The Stations of the Cross and Children

I can remember being a child and dreading Palm Sunday and Good Friday. The story of the Lord’s Passion made me sick, literally. I certainly did not want to exclaim “Crucify Him!” with the crowd. I did not want to have any part of having Jesus die on the cross. Yet, I knew it was necessary. In order to get to Easter, you had to get through the painful stuff first. Jesus on the cross is a central part of Christianity. Yes, the Resurrection matters more. Easter is the crucial event – the fact that Jesus conquered death and opened the doors of heaven for us. But, the cross comes first. Good Friday comes first.

I’ve taught my own children about the Stations of the Cross since they were about 3 or 4 years old. They have known that Jesus died for us, for them. Our Church has a huge crucifix hanging over the altar. We have crucifixes in our home. I always felt that they should know who that man is hanging on the cross, what the crucifixion meant. Without understanding that, they can’t truly understand what it means to be Christian.

This year, I am teaching Pre-K through 1st grade religious education. For the season of Lent, I found some coloring sheets of the Stations of the Cross. We are doing three each week. Over the course of Lent, the children will get the full story. It seemed an appropriate thing to do, a simple way to introduce them to the story of Christ dying for us. Several of the children already knew about the Stations and were excited about having the full set of pictures. Therefore, I was very surprised when a mother of a child in my class informed me she was pulling her child from my class because I was teaching about them. She said that she felt that they were too graphic for young children.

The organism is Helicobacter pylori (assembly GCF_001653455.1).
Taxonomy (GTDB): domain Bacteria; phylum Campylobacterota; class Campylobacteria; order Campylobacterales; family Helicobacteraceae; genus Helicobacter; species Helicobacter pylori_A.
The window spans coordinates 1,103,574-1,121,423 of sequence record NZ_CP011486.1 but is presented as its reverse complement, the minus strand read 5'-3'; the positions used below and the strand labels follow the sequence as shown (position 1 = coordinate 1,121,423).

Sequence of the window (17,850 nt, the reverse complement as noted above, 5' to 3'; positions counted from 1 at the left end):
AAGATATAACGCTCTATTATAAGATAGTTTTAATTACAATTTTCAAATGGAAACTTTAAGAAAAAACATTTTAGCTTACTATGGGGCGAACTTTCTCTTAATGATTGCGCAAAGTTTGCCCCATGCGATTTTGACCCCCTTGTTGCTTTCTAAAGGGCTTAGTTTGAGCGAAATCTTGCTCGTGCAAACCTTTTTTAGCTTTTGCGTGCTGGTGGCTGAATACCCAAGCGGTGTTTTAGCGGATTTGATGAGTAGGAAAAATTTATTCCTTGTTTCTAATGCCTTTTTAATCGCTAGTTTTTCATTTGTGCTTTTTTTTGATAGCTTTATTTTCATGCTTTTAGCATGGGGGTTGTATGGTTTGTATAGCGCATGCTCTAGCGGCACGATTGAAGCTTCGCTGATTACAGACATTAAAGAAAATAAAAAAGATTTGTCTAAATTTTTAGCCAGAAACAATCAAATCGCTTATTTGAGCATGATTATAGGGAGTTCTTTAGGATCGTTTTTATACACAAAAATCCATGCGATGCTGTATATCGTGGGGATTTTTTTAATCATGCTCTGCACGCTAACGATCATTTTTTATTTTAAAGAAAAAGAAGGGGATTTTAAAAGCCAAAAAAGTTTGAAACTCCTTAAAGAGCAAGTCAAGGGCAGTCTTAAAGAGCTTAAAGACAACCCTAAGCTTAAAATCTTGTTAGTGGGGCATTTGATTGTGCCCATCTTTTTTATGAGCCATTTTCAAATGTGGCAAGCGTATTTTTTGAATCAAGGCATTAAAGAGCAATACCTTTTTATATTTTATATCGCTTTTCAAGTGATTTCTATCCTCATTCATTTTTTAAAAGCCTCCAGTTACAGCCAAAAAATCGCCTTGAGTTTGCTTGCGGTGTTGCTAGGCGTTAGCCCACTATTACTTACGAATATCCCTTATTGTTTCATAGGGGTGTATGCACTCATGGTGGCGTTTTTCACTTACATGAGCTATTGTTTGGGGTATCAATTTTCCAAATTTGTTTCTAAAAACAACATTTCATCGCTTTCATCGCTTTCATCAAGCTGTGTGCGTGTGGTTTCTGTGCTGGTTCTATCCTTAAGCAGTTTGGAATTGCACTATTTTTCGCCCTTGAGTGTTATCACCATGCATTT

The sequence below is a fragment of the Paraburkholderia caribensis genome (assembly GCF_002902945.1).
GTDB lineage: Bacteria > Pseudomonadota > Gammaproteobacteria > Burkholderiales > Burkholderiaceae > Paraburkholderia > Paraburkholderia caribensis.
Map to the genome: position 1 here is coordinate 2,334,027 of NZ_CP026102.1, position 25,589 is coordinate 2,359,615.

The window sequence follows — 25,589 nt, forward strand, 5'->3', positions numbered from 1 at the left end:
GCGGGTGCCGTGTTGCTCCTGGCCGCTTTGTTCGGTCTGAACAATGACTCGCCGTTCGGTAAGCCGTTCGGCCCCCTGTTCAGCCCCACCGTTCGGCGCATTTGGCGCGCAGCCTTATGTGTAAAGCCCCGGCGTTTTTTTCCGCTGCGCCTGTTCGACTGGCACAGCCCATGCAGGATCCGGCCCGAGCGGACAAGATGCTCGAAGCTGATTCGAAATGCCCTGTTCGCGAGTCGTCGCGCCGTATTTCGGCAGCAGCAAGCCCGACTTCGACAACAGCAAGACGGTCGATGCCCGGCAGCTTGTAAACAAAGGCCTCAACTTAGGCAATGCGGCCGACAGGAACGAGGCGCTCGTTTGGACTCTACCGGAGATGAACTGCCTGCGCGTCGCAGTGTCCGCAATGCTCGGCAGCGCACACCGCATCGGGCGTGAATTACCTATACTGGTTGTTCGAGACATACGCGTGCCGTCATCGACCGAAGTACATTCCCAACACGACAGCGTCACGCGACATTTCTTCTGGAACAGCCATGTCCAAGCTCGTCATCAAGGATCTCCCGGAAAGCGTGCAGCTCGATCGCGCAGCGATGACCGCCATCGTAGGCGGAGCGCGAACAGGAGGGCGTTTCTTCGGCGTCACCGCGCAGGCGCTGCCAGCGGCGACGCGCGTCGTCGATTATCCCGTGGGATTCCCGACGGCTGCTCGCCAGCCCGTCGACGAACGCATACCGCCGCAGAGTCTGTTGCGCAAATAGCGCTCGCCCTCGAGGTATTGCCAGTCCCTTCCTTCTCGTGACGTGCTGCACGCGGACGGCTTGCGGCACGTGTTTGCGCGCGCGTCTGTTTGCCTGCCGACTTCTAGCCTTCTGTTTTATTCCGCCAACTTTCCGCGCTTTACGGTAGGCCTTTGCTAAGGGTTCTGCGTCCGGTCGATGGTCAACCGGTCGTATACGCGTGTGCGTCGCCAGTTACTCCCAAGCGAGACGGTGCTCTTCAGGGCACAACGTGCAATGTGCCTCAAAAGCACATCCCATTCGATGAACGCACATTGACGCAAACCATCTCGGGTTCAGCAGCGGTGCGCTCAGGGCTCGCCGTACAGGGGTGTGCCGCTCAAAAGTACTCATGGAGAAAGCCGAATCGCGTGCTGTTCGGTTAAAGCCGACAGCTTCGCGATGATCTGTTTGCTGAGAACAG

Of course, she has the right to pull her child from my class. A parent always has the right to decide about the education of her child. I told her I was sorry that she felt that way, but I did not apologize for teaching this crucial part of our faith. Nor did I change my lesson plan for this week’s class. I discussed the matter with my religious education coordinator. Thankfully, she backed me up and said that what I was doing entirely appropriate. As she stated, “Easter is not about the Easter bunny!” This is so very true.

The Stations of the Cross are not pretty or comforting. They are not meant to be. They tell a horrible story of suffering, of a cruel, undeserved death. If that was all there was to the story, it certainly wouldn’t be appropriate to share with young children. But it is not the end of the story. Easter is coming! Jesus suffered, died and rose for all of us. That includes young children. They deserve to know the truth.

Patrice Fagnant-MacArthur

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Patrice Fagnant-MacArthur writes from western Massachusetts where she lives with her husband and two sons. A Senior Editor with Catholic Lane.com, she blogs at http://spiritualwomanthoughts.blogspot.com

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  • Claire